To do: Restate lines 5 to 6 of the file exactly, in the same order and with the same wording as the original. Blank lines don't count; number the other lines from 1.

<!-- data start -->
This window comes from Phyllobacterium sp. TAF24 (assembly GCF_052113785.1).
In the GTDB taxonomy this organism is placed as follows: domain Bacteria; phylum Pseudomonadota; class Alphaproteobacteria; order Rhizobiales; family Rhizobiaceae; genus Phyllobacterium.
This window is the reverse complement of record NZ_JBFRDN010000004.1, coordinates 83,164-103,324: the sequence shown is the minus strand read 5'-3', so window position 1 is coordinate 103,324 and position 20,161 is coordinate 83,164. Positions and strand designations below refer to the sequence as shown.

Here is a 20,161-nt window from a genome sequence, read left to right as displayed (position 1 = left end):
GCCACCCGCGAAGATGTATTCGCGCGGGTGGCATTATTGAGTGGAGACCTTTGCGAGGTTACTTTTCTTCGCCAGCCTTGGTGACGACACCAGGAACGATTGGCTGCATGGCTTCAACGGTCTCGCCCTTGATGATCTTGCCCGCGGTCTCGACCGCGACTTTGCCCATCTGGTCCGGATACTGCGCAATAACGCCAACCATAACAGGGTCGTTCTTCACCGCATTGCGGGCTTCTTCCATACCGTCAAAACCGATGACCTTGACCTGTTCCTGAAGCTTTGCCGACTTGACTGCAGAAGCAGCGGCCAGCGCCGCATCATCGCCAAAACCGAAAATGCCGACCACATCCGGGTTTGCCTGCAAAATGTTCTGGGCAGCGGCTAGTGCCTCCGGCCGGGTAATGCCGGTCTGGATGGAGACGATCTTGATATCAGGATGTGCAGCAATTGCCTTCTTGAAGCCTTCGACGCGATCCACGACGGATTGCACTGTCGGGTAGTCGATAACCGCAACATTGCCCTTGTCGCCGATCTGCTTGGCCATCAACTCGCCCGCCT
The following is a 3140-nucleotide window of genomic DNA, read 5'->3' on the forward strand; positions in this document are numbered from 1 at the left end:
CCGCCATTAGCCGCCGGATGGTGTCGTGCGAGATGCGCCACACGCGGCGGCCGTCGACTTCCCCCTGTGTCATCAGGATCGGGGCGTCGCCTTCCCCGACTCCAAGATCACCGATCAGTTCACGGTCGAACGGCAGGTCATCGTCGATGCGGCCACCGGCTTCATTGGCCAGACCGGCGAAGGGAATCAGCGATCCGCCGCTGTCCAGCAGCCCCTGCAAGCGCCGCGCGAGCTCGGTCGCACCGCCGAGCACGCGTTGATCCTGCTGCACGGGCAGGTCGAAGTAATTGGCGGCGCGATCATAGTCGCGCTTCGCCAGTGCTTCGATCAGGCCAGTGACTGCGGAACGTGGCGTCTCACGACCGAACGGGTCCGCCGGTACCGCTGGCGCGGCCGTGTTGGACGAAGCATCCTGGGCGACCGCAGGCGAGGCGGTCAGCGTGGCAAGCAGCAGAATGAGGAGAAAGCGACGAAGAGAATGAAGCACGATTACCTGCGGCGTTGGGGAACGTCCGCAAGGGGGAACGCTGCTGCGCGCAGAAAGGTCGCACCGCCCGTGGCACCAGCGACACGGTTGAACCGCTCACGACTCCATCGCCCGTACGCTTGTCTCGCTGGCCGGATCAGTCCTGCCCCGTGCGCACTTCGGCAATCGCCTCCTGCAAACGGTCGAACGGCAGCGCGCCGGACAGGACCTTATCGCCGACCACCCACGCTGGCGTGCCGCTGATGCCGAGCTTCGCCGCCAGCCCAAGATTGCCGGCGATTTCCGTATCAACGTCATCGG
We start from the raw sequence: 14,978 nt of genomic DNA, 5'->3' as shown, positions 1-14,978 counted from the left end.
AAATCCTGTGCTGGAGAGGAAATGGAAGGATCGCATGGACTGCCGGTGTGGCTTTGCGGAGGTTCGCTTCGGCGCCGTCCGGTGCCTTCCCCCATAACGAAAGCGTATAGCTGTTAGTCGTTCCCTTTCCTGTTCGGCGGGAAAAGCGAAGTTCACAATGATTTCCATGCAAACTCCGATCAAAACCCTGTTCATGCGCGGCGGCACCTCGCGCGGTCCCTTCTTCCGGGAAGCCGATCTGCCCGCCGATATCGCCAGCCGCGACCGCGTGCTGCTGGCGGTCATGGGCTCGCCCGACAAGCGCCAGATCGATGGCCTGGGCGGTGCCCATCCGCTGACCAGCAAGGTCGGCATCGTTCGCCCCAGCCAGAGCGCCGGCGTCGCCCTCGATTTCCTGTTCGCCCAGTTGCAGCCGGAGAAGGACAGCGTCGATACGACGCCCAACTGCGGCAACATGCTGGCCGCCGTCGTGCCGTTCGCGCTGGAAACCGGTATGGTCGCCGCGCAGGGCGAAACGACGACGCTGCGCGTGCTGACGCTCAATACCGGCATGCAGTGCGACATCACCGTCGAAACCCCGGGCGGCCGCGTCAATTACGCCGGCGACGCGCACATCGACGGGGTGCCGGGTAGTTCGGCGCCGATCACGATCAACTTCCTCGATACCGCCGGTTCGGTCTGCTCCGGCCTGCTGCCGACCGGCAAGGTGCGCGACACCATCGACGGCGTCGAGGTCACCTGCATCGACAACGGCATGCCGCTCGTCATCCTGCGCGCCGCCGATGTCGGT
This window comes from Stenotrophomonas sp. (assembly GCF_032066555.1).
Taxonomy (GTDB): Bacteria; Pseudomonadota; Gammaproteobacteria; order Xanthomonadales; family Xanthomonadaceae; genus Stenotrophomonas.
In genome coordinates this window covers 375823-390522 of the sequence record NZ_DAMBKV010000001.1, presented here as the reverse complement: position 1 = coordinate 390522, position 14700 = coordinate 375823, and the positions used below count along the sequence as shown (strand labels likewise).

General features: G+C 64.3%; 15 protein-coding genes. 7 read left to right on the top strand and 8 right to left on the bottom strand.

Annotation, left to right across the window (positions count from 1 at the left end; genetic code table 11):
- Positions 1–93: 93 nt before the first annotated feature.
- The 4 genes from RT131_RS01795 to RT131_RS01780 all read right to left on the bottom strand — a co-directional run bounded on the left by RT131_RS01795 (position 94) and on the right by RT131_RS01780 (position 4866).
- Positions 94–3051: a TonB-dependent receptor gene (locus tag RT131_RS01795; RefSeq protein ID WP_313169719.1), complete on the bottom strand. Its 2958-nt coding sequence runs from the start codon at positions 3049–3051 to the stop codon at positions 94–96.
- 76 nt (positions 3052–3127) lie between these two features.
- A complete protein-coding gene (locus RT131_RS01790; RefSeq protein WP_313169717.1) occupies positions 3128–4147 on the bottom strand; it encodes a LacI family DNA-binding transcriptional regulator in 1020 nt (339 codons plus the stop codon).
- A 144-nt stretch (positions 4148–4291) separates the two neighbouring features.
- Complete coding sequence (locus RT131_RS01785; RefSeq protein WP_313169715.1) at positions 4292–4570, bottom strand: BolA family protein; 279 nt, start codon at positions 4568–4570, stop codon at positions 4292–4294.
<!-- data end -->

GCCACCCGCGAAGATGTATTCGCGCGGGTGGCATTATTGAGTGGAGACCTTTGCGAGGTTACTTTTCTTCGCCAGCCTTGGTGACGACACCAGGAACGATTGGCTGCATGGCTTCAACGGTCTCGCCCTTGATGATCTTGCCCGCGGTCTCGACCGCGACTTTGCCCATCTGGTCCGGATACTGCGCAATAACGCCAACCATAACAGGGTCGTTCTTCACCGCATTGCGGGCTTCTTCCATACCGTCAAAACCGATGACCTTGACCTGTTCCTGAAGCTTTGCCGACTTGACTGCAGAAGCAGCGGCCAGCGCCGCATCATCGCCAAAACCGAAAATGCCGACCACATCCGGGTTTGCCTGCAAAATGTTCTGGGCAGCGGCTAGTGCCTCCGGCCGGGTAATGCCGGTCTGGATGGAGACGATCTTGATATCAGGATGTGCAGCAATTGCCTTCTTGAAGCCTTCGACGCGATCCACGACGGATTGCACTGTCGGGTAGTCGATAACCGCAACATTGCCCTTGTCGCCGATCTGCTTGGCCATCAACTCGCCCGCCT
The following is a 3140-nucleotide window of genomic DNA, read 5'->3' on the forward strand; positions in this document are numbered from 1 at the left end: